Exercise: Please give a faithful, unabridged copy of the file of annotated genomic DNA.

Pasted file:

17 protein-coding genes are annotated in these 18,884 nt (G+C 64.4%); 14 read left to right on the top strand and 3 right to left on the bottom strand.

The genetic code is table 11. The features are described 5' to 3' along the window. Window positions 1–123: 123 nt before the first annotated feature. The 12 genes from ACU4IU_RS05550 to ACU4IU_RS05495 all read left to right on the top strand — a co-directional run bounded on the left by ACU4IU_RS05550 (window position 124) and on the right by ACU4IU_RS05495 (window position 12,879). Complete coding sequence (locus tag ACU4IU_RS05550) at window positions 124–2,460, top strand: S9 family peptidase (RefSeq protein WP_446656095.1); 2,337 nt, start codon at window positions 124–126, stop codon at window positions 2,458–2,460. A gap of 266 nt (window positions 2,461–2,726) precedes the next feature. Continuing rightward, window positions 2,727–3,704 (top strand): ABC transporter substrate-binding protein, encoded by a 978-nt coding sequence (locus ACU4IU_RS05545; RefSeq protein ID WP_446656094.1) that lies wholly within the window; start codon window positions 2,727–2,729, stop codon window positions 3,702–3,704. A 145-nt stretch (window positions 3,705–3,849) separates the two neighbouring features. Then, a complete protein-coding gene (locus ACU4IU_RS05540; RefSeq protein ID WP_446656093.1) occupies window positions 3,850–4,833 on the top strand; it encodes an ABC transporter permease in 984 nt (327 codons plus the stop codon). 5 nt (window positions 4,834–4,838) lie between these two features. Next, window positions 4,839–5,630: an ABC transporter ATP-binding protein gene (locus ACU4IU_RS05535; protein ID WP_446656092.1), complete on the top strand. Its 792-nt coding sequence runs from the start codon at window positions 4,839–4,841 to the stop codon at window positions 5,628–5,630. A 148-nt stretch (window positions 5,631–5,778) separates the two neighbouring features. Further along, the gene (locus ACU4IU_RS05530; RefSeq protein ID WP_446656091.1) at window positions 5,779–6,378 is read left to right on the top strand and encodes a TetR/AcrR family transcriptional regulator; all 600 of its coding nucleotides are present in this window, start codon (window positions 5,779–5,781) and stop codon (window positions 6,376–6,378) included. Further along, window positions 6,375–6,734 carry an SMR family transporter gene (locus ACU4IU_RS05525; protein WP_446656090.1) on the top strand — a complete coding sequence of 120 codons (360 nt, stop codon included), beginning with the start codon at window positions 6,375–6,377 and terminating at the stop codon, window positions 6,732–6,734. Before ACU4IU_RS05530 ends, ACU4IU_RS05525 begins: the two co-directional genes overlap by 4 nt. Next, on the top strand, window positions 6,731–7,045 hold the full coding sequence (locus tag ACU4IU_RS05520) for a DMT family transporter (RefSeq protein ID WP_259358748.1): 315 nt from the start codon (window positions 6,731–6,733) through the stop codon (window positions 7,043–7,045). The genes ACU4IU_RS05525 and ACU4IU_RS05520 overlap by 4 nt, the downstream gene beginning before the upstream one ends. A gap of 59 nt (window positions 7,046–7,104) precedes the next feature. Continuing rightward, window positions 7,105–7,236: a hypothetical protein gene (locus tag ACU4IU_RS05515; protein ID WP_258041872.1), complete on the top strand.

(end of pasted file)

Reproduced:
17 protein-coding genes are annotated in these 18,884 nt (G+C 64.4%); 14 read left to right on the top strand and 3 right to left on the bottom strand.

The genetic code is table 11. The features are described 5' to 3' along the window. Window positions 1–123: 123 nt before the first annotated feature. The 12 genes from ACU4IU_RS05550 to ACU4IU_RS05495 all read left to right on the top strand — a co-directional run bounded on the left by ACU4IU_RS05550 (window position 124) and on the right by ACU4IU_RS05495 (window position 12,879). Complete coding sequence (locus tag ACU4IU_RS05550) at window positions 124–2,460, top strand: S9 family peptidase (RefSeq protein WP_446656095.1); 2,337 nt, start codon at window positions 124–126, stop codon at window positions 2,458–2,460. A gap of 266 nt (window positions 2,461–2,726) precedes the next feature. Continuing rightward, window positions 2,727–3,704 (top strand): ABC transporter substrate-binding protein, encoded by a 978-nt coding sequence (locus ACU4IU_RS05545; RefSeq protein ID WP_446656094.1) that lies wholly within the window; start codon window positions 2,727–2,729, stop codon window positions 3,702–3,704. A 145-nt stretch (window positions 3,705–3,849) separates the two neighbouring features. Then, a complete protein-coding gene (locus ACU4IU_RS05540; RefSeq protein ID WP_446656093.1) occupies window positions 3,850–4,833 on the top strand; it encodes an ABC transporter permease in 984 nt (327 codons plus the stop codon). 5 nt (window positions 4,834–4,838) lie between these two features. Next, window positions 4,839–5,630: an ABC transporter ATP-binding protein gene (locus ACU4IU_RS05535; protein ID WP_446656092.1), complete on the top strand. Its 792-nt coding sequence runs from the start codon at window positions 4,839–4,841 to the stop codon at window positions 5,628–5,630. A 148-nt stretch (window positions 5,631–5,778) separates the two neighbouring features. Further along, the gene (locus ACU4IU_RS05530; RefSeq protein ID WP_446656091.1) at window positions 5,779–6,378 is read left to right on the top strand and encodes a TetR/AcrR family transcriptional regulator; all 600 of its coding nucleotides are present in this window, start codon (window positions 5,779–5,781) and stop codon (window positions 6,376–6,378) included. Further along, window positions 6,375–6,734 carry an SMR family transporter gene (locus ACU4IU_RS05525; protein WP_446656090.1) on the top strand — a complete coding sequence of 120 codons (360 nt, stop codon included), beginning with the start codon at window positions 6,375–6,377 and terminating at the stop codon, window positions 6,732–6,734. Before ACU4IU_RS05530 ends, ACU4IU_RS05525 begins: the two co-directional genes overlap by 4 nt. Next, on the top strand, window positions 6,731–7,045 hold the full coding sequence (locus tag ACU4IU_RS05520) for a DMT family transporter (RefSeq protein ID WP_259358748.1): 315 nt from the start codon (window positions 6,731–6,733) through the stop codon (window positions 7,043–7,045). The genes ACU4IU_RS05525 and ACU4IU_RS05520 overlap by 4 nt, the downstream gene beginning before the upstream one ends. A gap of 59 nt (window positions 7,046–7,104) precedes the next feature. Continuing rightward, window positions 7,105–7,236: a hypothetical protein gene (locus tag ACU4IU_RS05515; protein ID WP_258041872.1), complete on the top strand.